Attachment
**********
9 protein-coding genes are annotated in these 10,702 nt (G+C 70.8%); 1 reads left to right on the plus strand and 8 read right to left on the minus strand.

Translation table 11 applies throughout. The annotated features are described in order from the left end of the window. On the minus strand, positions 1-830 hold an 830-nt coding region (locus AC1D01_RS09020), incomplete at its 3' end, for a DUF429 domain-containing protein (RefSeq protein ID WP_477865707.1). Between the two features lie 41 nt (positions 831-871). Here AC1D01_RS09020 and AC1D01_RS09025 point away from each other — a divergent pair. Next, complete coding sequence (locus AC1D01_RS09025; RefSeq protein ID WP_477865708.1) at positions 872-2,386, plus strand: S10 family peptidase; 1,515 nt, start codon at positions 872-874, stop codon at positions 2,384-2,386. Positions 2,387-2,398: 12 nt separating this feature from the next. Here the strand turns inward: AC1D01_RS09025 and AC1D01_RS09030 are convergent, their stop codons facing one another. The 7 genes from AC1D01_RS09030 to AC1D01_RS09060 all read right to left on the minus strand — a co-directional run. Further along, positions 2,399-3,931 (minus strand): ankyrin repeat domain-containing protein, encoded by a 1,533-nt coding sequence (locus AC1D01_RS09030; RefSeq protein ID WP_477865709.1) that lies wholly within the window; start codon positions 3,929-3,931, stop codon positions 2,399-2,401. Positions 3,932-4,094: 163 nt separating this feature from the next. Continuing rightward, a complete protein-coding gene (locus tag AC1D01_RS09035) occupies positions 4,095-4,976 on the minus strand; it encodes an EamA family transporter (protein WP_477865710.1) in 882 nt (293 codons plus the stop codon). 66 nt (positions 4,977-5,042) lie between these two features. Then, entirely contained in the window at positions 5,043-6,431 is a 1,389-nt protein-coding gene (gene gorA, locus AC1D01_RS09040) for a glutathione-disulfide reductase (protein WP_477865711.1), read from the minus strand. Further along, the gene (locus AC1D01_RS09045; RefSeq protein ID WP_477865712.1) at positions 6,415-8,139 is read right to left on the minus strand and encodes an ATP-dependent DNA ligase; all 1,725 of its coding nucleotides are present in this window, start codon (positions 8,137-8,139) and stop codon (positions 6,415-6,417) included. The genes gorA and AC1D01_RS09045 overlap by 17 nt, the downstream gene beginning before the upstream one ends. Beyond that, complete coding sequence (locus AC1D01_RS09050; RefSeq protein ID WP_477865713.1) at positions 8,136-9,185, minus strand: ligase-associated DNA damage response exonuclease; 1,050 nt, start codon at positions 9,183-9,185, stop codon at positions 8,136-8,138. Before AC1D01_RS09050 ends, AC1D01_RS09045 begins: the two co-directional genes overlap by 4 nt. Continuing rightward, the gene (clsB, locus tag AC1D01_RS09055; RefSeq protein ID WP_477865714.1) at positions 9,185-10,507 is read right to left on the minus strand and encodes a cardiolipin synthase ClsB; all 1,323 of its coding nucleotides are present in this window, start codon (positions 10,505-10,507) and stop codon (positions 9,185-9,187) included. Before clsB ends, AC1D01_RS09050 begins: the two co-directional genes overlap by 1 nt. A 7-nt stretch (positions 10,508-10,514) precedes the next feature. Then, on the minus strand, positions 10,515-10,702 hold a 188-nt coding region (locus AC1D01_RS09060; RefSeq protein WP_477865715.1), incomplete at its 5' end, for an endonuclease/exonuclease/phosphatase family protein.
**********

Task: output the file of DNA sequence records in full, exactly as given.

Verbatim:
9 protein-coding genes are annotated in these 10,702 nt (G+C 70.8%); 1 reads left to right on the plus strand and 8 read right to left on the minus strand.

Translation table 11 applies throughout. The annotated features are described in order from the left end of the window. On the minus strand, positions 1-830 hold an 830-nt coding region (locus AC1D01_RS09020), incomplete at its 3' end, for a DUF429 domain-containing protein (RefSeq protein ID WP_477865707.1). Between the two features lie 41 nt (positions 831-871). Here AC1D01_RS09020 and AC1D01_RS09025 point away from each other — a divergent pair. Next, complete coding sequence (locus AC1D01_RS09025; RefSeq protein ID WP_477865708.1) at positions 872-2,386, plus strand: S10 family peptidase; 1,515 nt, start codon at positions 872-874, stop codon at positions 2,384-2,386. Positions 2,387-2,398: 12 nt separating this feature from the next. Here the strand turns inward: AC1D01_RS09025 and AC1D01_RS09030 are convergent, their stop codons facing one another. The 7 genes from AC1D01_RS09030 to AC1D01_RS09060 all read right to left on the minus strand — a co-directional run. Further along, positions 2,399-3,931 (minus strand): ankyrin repeat domain-containing protein, encoded by a 1,533-nt coding sequence (locus AC1D01_RS09030; RefSeq protein ID WP_477865709.1) that lies wholly within the window; start codon positions 3,929-3,931, stop codon positions 2,399-2,401. Positions 3,932-4,094: 163 nt separating this feature from the next. Continuing rightward, a complete protein-coding gene (locus tag AC1D01_RS09035) occupies positions 4,095-4,976 on the minus strand; it encodes an EamA family transporter (protein WP_477865710.1) in 882 nt (293 codons plus the stop codon). 66 nt (positions 4,977-5,042) lie between these two features. Then, entirely contained in the window at positions 5,043-6,431 is a 1,389-nt protein-coding gene (gene gorA, locus AC1D01_RS09040) for a glutathione-disulfide reductase (protein WP_477865711.1), read from the minus strand. Further along, the gene (locus AC1D01_RS09045; RefSeq protein ID WP_477865712.1) at positions 6,415-8,139 is read right to left on the minus strand and encodes an ATP-dependent DNA ligase; all 1,725 of its coding nucleotides are present in this window, start codon (positions 8,137-8,139) and stop codon (positions 6,415-6,417) included. The genes gorA and AC1D01_RS09045 overlap by 17 nt, the downstream gene beginning before the upstream one ends. Beyond that, complete coding sequence (locus AC1D01_RS09050; RefSeq protein ID WP_477865713.1) at positions 8,136-9,185, minus strand: ligase-associated DNA damage response exonuclease; 1,050 nt, start codon at positions 9,183-9,185, stop codon at positions 8,136-8,138. Before AC1D01_RS09050 ends, AC1D01_RS09045 begins: the two co-directional genes overlap by 4 nt. Continuing rightward, the gene (clsB, locus tag AC1D01_RS09055; RefSeq protein ID WP_477865714.1) at positions 9,185-10,507 is read right to left on the minus strand and encodes a cardiolipin synthase ClsB; all 1,323 of its coding nucleotides are present in this window, start codon (positions 10,505-10,507) and stop codon (positions 9,185-9,187) included. Before clsB ends, AC1D01_RS09050 begins: the two co-directional genes overlap by 1 nt. A 7-nt stretch (positions 10,508-10,514) precedes the next feature. Then, on the minus strand, positions 10,515-10,702 hold a 188-nt coding region (locus AC1D01_RS09060; RefSeq protein WP_477865715.1), incomplete at its 5' end, for an endonuclease/exonuclease/phosphatase family protein.